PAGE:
The World of Safety

Three institutions make up this world of safety: banks, governments, and insurance companies. If you go to a bank and say, “Mr. Banker, I want my money safe, guaranteed, and earning the highest rate of return,” the banker will recommend CDs. The government will offer U.S. Savings bonds, and insurance companies will offer deferred fixed annuities. All three investment vehicles share common characteristics. First, your principal is protected from loss. Second, you earn a fixed rate of interest. And finally, if you want to draw your money out of these accounts before the end of the term, you will pay a penalty/surrender charge for early withdrawal. These options are ultra conservative and very boring. They also provide a low rate of return on your money.

The World of Growth
Three institutions participate in the growth world: mutual fund companies, brokerage firms, and insurance companies. If you go to a mutual fund company and say, “Mr. Mutual Fund, I want my money to outpace inflation,” a mutual fund company is going to recommend a mutual fund from its company. If you call up Vanguard for example, its advisors will likely recommend a Vanguard index mutual fund.
Brokerage firms will offer a variety of investment tools that are large and growing: stocks, bonds, mutual funds, ETF’s, REITS, limited partnerships, commodities, hedge funds, and the list goes on. Insurance companies will offer variable annuities.
Insurance companies work in both the growth and safe worlds. On the safe side of the equation, they offer fixed annuities and on the growth side variable annuities. A variable annuity is a bunch of mutual funds wrapped inside an annuity contract.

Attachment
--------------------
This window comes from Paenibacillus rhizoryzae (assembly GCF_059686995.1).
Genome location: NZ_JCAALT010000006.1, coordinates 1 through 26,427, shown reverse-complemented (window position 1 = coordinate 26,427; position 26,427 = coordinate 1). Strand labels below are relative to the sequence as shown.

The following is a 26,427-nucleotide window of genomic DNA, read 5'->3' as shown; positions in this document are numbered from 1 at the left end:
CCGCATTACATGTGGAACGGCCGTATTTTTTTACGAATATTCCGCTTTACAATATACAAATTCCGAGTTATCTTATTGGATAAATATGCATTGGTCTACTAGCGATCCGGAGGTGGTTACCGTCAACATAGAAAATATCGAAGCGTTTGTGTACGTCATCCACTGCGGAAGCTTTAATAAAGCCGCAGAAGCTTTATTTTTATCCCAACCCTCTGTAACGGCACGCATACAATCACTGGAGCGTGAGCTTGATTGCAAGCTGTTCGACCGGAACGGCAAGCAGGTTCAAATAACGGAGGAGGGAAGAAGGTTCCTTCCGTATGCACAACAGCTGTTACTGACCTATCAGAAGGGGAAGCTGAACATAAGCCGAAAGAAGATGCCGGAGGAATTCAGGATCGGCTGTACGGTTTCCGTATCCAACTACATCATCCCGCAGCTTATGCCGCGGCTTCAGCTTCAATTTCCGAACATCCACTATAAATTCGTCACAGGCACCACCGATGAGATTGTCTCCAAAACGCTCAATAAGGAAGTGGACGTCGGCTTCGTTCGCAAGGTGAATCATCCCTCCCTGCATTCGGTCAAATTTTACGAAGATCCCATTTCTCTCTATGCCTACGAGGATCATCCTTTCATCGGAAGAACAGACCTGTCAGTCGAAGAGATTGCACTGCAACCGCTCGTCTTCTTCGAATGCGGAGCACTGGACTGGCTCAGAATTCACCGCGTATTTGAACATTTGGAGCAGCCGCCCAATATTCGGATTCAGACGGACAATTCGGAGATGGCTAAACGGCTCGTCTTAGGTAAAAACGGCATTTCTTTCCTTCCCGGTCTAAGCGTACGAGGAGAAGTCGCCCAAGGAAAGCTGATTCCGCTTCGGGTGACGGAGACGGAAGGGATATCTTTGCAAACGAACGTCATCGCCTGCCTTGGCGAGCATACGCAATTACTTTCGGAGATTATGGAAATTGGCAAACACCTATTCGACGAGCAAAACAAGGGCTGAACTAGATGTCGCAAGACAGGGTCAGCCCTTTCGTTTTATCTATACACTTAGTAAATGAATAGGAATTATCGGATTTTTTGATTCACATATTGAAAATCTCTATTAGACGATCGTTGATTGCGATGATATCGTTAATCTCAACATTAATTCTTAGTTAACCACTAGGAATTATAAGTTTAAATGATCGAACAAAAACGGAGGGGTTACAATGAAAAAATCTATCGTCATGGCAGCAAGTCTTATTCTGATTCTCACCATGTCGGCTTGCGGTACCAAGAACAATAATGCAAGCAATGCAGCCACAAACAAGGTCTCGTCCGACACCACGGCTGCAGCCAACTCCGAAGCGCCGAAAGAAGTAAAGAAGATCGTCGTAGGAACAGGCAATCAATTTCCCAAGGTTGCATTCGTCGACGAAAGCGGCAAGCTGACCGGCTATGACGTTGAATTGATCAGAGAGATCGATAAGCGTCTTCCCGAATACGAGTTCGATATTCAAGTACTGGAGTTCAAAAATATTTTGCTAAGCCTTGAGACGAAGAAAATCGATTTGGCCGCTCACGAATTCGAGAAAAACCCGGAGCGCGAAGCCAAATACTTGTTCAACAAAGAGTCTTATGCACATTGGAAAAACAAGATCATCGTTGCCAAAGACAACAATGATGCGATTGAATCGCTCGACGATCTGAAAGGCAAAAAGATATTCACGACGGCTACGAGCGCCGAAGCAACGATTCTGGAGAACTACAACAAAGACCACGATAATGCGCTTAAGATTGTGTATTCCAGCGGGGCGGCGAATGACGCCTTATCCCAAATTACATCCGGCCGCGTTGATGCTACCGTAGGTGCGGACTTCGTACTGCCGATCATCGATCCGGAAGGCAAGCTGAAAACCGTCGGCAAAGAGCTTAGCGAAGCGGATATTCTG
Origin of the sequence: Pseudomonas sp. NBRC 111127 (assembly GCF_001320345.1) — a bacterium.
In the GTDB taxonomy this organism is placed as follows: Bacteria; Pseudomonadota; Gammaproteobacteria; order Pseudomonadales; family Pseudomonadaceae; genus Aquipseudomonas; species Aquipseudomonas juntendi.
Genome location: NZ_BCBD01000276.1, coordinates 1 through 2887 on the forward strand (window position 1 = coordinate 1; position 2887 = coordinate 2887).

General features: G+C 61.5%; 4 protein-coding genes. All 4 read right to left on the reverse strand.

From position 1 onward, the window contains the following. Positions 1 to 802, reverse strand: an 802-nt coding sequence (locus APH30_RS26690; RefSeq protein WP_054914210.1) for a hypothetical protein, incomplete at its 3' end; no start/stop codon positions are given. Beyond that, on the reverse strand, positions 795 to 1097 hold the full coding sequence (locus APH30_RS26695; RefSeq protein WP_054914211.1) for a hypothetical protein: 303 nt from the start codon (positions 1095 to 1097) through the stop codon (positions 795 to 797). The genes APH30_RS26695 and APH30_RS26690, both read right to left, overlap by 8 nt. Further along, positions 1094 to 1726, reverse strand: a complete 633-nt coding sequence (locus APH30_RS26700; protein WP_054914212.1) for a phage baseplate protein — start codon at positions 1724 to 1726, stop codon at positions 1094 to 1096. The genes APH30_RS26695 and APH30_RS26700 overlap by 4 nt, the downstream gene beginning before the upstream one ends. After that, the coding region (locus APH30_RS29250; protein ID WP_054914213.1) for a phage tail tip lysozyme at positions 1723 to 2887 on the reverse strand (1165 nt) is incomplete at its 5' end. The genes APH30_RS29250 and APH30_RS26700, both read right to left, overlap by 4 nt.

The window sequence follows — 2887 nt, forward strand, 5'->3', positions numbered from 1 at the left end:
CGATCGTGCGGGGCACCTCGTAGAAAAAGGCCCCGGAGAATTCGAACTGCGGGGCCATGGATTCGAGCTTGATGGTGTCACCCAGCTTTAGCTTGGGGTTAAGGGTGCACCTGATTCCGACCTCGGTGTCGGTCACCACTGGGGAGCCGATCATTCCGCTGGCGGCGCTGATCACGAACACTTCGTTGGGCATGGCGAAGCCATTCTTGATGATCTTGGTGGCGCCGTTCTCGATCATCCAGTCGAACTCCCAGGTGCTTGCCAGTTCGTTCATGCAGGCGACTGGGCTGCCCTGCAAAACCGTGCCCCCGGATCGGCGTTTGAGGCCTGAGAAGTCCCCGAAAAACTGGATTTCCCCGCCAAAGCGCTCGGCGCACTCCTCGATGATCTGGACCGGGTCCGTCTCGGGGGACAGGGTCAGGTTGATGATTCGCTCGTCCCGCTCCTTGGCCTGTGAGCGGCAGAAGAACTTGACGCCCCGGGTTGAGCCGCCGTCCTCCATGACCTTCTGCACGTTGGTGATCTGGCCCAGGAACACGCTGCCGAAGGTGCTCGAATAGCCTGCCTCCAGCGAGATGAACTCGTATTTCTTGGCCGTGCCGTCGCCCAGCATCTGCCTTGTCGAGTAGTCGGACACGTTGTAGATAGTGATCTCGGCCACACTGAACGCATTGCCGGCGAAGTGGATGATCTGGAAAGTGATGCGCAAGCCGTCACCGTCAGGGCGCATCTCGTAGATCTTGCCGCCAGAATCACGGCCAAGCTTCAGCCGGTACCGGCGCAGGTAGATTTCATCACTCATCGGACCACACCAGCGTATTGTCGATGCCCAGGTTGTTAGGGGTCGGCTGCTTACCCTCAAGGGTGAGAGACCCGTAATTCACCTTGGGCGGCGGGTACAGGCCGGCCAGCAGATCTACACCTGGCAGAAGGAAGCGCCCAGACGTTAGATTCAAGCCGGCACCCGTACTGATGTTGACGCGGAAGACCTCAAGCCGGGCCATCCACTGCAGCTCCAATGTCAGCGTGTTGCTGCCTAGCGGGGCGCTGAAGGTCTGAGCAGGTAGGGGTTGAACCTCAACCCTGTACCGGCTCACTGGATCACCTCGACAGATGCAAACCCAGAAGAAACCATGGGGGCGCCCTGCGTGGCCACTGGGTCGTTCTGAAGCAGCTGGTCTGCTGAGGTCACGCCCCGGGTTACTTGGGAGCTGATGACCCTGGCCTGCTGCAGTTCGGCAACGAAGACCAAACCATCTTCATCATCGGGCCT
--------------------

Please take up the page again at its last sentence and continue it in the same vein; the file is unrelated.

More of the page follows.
Growth world investments share a couple of characteristics. First, your principal is not guaranteed. Second, you will earn a variable rate of return, and finally, if you really want to take advantage of the world of growth, you need TIME on your side.
When you are investing in the world of potential/growth, you need to understand the historical volatility of the stock market. Look at a chart of the S&P 500 on a daily basis. You see very sharp peaks and valleys. Wild swings in market volatility, on a short-term basis, are expected. If you stand back and look at a chart of the S&P 500 during a fifteen-year time horizon, you will notice the volatility is much less extreme. You’ll see a gradual climb up instead of the peaks and valleys. Ultimately, TIME is the cure to volatility in the stock market. The more time you have on your side, the more volatility your investment portfolio can handle. Remember, too, stocks have never lost money during a fifteen-year period, as measured by the S&P 500.
Earlier in this book, I discussed your time horizon versus the market’s time horizon. If you are seventy-five years old and your life expectancy is eighty-four, you may not have enough time to participate in the world of  growth.
The term growth is used interchangeably with the words equity and risk throughout this book.